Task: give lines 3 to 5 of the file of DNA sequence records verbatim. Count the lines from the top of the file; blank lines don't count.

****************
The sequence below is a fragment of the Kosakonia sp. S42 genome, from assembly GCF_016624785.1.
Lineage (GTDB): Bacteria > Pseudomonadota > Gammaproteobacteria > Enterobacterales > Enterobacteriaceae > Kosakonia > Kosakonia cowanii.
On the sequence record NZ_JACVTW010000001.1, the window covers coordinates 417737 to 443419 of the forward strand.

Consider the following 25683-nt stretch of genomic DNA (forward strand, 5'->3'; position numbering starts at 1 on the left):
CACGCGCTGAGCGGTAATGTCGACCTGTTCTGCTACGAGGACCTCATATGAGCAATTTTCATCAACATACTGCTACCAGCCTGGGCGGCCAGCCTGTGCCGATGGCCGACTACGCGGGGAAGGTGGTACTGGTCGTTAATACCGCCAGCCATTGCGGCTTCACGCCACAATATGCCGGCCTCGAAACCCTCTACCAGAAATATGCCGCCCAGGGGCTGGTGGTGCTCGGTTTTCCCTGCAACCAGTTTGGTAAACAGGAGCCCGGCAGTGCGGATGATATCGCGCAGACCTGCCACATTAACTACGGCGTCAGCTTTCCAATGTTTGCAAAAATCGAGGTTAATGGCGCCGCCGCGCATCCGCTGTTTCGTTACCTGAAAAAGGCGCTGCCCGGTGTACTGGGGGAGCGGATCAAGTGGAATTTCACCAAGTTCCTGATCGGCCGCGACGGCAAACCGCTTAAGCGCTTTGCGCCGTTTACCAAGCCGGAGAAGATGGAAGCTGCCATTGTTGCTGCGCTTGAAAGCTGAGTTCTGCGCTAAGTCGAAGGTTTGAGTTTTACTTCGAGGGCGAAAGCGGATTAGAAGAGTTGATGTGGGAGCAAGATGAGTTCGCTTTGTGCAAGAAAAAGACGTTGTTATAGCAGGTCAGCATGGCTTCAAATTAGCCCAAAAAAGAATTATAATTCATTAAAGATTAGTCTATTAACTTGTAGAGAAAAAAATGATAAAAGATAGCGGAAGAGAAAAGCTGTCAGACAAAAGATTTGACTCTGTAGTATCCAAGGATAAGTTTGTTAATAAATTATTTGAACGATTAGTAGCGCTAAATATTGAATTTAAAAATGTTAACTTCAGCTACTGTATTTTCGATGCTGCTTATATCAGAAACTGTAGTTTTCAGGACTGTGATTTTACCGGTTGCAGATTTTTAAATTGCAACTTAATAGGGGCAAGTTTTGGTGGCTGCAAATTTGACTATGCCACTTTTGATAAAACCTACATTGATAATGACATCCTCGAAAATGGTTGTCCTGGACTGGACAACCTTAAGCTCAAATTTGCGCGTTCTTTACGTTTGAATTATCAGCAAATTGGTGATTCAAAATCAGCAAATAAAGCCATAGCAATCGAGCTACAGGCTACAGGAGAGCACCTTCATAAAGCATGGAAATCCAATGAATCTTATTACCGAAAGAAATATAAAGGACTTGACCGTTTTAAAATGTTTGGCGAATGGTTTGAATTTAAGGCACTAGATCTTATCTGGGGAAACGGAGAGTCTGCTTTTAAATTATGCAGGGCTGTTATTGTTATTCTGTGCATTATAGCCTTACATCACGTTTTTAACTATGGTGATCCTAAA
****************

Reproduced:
On the sequence record NZ_JACVTW010000001.1, the window covers coordinates 417737 to 443419 of the forward strand.

Consider the following 25683-nt stretch of genomic DNA (forward strand, 5'->3'; position numbering starts at 1 on the left):
CACGCGCTGAGCGGTAATGTCGACCTGTTCTGCTACGAGGACCTCATATGAGCAATTTTCATCAACATACTGCTACCAGCCTGGGCGGCCAGCCTGTGCCGATGGCCGACTACGCGGGGAAGGTGGTACTGGTCGTTAATACCGCCAGCCATTGCGGCTTCACGCCACAATATGCCGGCCTCGAAACCCTCTACCAGAAATATGCCGCCCAGGGGCTGGTGGTGCTCGGTTTTCCCTGCAACCAGTTTGGTAAACAGGAGCCCGGCAGTGCGGATGATATCGCGCAGACCTGCCACATTAACTACGGCGTCAGCTTTCCAATGTTTGCAAAAATCGAGGTTAATGGCGCCGCCGCGCATCCGCTGTTTCGTTACCTGAAAAAGGCGCTGCCCGGTGTACTGGGGGAGCGGATCAAGTGGAATTTCACCAAGTTCCTGATCGGCCGCGACGGCAAACCGCTTAAGCGCTTTGCGCCGTTTACCAAGCCGGAGAAGATGGAAGCTGCCATTGTTGCTGCGCTTGAAAGCTGAGTTCTGCGCTAAGTCGAAGGTTTGAGTTTTACTTCGAGGGCGAAAGCGGATTAGAAGAGTTGATGTGGGAGCAAGATGAGTTCGCTTTGTGCAAGAAAAAGACGTTGTTATAGCAGGTCAGCATGGCTTCAAATTAGCCCAAAAAAGAATTATAATTCATTAAAGATTAGTCTATTAACTTGTAGAGAAAAAAATGATAAAAGATAGCGGAAGAGAAAAGCTGTCAGACAAAAGATTTGACTCTGTAGTATCCAAGGATAAGTTTGTTAATAAATTATTTGAACGATTAGTAGCGCTAAATATTGAATTTAAAAATGTTAACTTCAGCTACTGTATTTTCGATGCTGCTTATATCAGAAACTGTAGTTTTCAGGACTGTGATTTTACCGGTTGCAGATTTTTAAATTGCAACTTAATAGGGGCAAGTTTTGGTGGCTGCAAATTTGACTATGCCACTTTTGATAAAACCTACATTGATAATGACATCCTCGAAAATGGTTGTCCTGGACTGGACAACCTTAAGCTCAAATTTGCGCGTTCTTTACGTTTGAATTATCAGCAAATTGGTGATTCAAAATCAGCAAATAAAGCCATAGCAATCGAGCTACAGGCTACAGGAGAGCACCTTCATAAAGCATGGAAATCCAATGAATCTTATTACCGAAAGAAATATAAAGGACTTGACCGTTTTAAAATGTTTGGCGAATGGTTTGAATTTAAGGCACTAGATCTTATCTGGGGAAACGGAGAGTCTGCTTTTAAATTATGCAGGGCTGTTATTGTTATTCTGTGCATTATAGCCTTACATCACGTTTTTAACTATGGTGATCCTAAA